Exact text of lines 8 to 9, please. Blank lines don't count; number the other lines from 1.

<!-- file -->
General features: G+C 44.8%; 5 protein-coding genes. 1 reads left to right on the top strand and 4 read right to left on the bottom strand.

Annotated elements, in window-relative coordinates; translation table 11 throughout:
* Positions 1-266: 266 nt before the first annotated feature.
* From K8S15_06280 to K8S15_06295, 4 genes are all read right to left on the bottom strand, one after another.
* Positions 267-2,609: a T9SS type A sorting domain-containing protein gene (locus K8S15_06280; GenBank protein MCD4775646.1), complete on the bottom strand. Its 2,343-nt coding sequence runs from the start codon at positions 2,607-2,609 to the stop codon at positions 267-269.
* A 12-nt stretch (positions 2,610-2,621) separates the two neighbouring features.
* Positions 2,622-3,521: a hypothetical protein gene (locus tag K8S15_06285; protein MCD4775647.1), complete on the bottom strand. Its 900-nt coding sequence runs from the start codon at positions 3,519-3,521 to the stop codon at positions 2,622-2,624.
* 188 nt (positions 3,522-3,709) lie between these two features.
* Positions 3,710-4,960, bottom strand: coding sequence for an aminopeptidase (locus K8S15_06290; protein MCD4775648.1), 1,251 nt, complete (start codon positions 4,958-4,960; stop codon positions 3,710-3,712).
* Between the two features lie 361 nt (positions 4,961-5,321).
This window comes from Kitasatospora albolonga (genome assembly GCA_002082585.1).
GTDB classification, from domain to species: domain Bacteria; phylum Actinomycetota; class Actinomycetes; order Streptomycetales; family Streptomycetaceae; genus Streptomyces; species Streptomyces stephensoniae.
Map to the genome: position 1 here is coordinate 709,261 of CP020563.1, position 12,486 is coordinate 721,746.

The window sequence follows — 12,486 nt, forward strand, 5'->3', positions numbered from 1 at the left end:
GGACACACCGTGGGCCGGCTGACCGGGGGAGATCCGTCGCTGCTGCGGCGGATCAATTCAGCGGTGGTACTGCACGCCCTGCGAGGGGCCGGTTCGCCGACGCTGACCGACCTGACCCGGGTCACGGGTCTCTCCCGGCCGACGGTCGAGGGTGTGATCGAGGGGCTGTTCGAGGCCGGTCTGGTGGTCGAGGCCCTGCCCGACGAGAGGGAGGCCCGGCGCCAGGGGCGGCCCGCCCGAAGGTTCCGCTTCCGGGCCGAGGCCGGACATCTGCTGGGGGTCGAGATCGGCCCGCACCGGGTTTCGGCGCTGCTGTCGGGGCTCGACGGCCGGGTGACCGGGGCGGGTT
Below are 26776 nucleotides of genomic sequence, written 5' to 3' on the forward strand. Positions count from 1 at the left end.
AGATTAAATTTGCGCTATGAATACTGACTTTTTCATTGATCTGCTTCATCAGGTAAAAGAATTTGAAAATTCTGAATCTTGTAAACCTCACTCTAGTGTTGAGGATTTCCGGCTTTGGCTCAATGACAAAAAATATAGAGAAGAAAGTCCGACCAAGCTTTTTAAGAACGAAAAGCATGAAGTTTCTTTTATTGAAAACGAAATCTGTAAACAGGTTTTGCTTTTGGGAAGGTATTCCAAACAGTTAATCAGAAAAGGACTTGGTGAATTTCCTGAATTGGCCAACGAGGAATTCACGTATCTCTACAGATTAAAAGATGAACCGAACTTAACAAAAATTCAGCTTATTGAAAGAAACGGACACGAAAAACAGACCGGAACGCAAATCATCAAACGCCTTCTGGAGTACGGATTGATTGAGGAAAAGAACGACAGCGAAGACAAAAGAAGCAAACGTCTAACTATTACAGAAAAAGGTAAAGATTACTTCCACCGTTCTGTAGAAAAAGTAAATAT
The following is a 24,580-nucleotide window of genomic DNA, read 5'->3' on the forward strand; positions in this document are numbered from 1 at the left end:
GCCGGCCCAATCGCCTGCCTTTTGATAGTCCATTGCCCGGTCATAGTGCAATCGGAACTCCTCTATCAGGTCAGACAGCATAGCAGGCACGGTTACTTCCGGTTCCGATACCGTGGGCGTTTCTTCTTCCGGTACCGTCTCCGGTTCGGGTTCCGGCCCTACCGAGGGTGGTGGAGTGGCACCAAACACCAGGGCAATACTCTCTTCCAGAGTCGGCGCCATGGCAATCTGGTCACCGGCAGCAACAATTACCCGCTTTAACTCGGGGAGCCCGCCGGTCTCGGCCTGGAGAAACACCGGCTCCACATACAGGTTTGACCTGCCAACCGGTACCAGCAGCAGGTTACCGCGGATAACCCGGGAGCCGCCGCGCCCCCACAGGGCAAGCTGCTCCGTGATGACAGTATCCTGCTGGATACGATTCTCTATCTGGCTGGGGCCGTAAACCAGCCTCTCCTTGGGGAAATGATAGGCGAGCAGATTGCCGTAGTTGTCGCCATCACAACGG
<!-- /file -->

* 188 nt (positions 3,522-3,709) lie between these two features.
* Positions 3,710-4,960, bottom strand: coding sequence for an aminopeptidase (locus K8S15_06290; protein MCD4775648.1), 1,251 nt, complete (start codon positions 4,958-4,960; stop codon positions 3,710-3,712).